We Write Wednesdays is a new feature I’ll be adding to this blog. Every Wednesday will feature a new writing related topic. As this feature grows, my hope is that it will become more interactive. For right now, I just want to share some of my experiences with you.
The R&R. It’s the one response that can fill you with equal parts of hope and dread. In case you are unfamiliar with the term, R&R means revise and resubmit. If that terminology is still a little bit over your head, chances are you haven’t tangoed much with the terrifying waters of querying agents. A revise and resubmit, means very much like it sounds. An agent likes what you have to offer, but they want you to go back make some serious changes and then submit it back to them.
Some of you may wonder why this could be so panic inducing. That’s why I’m here.
On one hand you’ve just been told that you might have something worthy on your hands. All that hard work you poured into creating the best story possible has at least in part paid off. You’ve got the attention of someone. Attention that is hard to come by. Agents get a lot of queries. So many that when I hear some of the numbers they deal with it’s tremendous. If they don’t think a project is worth their time they will pass. If they really love something they will ask for more and with any luck you may be steps away from having your own agent. When it is so easy to reject, the fact that an agent says, “Hey, I kind of like what they have going here and I want to see a better version.” That is a big deal. By no means is it a yes, but it is a vote of confidence. It supposes that the author has enough there that they might be able to do the work and make the story even better. It’s something to cheer for and get excited about. You’re a step closer, even if it doesn’t seem like it.
Then you have the other hand, the one filled with despair. No matter how you spin it, at the end of the day an R&R is still a form of rejection. The agent that just gave you a glimmer of hope is still saying no. That story you spent so much time on, may have a huge flaw. In the eyes of that one agent it isn’t up to snuff. At the very least, receiving this sort of rejection says that what you have doesn’t work as is. You can chock it up to being just that one agent’s opinion. However, it would be a detriment to your work to not at least consider that their opinion is valid. It could very well be the key to the other rejections you’ve surely received. The idea of diving back into your story to fix more problems because you’ve now discovered that it’s at least in some way flawed can be an emotional hit. It can hurt.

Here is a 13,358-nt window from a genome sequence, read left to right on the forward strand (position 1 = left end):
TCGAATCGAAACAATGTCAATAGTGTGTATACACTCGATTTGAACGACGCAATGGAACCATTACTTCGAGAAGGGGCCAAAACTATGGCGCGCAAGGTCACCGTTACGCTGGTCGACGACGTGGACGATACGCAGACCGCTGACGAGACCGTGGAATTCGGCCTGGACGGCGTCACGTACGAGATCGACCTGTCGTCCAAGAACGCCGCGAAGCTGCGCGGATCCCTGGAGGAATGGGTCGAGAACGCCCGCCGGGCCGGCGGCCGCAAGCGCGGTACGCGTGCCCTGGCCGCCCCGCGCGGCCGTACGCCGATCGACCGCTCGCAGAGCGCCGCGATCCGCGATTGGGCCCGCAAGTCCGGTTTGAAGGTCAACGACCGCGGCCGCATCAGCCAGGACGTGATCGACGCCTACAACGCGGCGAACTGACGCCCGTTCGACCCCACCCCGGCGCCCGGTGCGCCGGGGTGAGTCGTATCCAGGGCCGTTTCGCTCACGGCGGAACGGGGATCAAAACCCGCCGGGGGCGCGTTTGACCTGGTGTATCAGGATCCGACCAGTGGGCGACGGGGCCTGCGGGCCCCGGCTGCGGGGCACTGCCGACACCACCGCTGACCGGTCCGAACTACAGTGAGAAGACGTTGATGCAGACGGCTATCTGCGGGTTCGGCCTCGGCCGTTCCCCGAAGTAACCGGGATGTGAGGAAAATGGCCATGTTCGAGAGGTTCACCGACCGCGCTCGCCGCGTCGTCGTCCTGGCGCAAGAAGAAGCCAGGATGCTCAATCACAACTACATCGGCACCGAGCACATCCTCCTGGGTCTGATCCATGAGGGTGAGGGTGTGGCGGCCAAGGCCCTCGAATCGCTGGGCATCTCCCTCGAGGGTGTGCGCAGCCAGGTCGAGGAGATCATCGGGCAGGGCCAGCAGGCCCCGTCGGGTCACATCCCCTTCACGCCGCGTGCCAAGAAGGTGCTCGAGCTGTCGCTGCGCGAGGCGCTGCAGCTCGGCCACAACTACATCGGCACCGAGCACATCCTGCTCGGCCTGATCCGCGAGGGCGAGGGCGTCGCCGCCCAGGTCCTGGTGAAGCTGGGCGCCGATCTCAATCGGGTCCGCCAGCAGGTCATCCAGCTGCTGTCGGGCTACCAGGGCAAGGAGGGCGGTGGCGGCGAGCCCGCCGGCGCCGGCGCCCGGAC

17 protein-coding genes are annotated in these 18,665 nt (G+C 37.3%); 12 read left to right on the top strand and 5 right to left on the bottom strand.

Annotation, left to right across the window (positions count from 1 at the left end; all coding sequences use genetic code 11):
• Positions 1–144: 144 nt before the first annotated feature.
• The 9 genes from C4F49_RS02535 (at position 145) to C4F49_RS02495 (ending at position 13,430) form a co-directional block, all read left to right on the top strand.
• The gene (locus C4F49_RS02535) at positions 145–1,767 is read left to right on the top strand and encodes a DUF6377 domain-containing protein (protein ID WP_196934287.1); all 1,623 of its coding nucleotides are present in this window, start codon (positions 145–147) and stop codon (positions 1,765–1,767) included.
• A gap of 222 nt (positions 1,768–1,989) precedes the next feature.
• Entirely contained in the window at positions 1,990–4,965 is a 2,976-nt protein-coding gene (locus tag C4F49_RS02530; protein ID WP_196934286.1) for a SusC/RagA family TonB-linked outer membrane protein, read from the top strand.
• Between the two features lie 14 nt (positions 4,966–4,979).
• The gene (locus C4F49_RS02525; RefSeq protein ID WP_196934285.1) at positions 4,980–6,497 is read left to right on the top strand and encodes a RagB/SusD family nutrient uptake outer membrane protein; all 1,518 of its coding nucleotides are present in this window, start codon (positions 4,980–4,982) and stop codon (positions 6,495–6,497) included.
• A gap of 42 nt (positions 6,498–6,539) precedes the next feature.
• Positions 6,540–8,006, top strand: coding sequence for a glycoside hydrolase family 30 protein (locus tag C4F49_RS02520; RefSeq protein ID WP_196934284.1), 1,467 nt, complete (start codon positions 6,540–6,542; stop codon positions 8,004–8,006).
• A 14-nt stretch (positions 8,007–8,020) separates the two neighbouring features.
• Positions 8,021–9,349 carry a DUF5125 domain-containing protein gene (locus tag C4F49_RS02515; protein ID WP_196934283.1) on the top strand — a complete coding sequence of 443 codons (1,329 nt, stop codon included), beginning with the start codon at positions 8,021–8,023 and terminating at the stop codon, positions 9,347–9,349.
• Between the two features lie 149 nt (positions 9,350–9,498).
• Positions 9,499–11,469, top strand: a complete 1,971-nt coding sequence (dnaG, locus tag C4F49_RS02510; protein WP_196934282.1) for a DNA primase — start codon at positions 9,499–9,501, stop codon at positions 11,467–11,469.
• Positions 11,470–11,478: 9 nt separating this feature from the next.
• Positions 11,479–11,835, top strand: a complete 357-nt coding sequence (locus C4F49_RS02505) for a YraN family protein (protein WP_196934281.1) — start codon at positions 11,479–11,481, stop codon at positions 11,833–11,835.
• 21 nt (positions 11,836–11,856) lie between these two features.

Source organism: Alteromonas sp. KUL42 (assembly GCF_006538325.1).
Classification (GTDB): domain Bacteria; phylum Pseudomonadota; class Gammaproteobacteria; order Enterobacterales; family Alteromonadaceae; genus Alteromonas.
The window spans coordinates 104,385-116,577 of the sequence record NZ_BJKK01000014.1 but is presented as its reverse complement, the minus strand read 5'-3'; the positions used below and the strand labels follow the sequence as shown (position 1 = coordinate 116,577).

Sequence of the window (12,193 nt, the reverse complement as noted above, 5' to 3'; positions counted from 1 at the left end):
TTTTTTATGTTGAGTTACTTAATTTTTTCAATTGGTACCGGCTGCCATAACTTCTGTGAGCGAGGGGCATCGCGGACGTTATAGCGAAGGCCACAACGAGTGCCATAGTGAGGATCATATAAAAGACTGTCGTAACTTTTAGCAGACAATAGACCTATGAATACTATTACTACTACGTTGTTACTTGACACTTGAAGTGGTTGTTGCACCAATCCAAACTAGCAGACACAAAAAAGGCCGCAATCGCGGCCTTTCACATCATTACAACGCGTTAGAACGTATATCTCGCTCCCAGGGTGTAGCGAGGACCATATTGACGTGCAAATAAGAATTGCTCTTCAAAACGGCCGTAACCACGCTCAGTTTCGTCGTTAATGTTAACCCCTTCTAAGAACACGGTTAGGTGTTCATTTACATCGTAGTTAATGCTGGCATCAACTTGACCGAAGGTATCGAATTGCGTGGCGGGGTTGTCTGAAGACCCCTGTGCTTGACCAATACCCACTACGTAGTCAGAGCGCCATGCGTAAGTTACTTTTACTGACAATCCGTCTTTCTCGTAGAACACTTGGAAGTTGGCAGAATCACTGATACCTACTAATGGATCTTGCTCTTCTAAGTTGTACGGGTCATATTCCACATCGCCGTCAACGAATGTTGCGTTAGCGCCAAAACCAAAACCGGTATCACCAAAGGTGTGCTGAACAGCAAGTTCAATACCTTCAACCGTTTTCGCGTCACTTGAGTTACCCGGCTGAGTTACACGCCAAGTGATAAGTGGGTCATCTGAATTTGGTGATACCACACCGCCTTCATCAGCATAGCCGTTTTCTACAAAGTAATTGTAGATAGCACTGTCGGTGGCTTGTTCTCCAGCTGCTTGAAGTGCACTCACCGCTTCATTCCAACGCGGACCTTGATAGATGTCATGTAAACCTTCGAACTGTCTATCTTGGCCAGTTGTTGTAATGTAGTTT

Now, I’m here to say that the R&R is one of the best responses short of signing a contract that you can get. An R&R isn’t like one of those personalized rejections that praises elements of your story, but ultimately passes for the dreaded “reasons.” The R&R like I mentioned previously is a chance for hope. It is also a chance for improvement. While there is definitely a chance your story may not need the changes that are suggested, unless you have a bunch of agents requesting it’s a great direction to start your revisions. More importantly, an R&R indicates the agent you queried has an interest in your project and wants you to give another shot. That means one less agent you have to cross off your list.
I just experienced my first R&R recently. As I received the email, I initially thought it was a rejection I was so used to. Then I paid a bit more attention to the language used. My initial assumption was very wrong. I had received another opportunity. Heck, I even received something to look into for my revision. I beamed and squealed with excitement to the point that my boyfriend thought that I might have finally lost my mind. When I composed myself enough to explain, his simple reaction was, “That’s good right? You’re getting closer.” Some part of me, the negativity that I constantly battle, wanted to say not really. If anything it was setting me back. It would take me at least a month to do the revisions and another to wait and make sure that revision improved the story. The suggestions that were made happened to be something I had been thinking about looking in to with my writing, but wasn’t sure it was an actual problem. After a meager night of thinking it over, I decided to go for it.
While I haven’t started my revision just yet, the prospect of this new endeavor has thrilled me. I’m going on a new journey with this story. I get to make it better. There’s nothing I want more than that because this is a story I want to share with the world.
Have you ever received an R&R? What was your experience? If you haven’t, how do you perceive an R&R?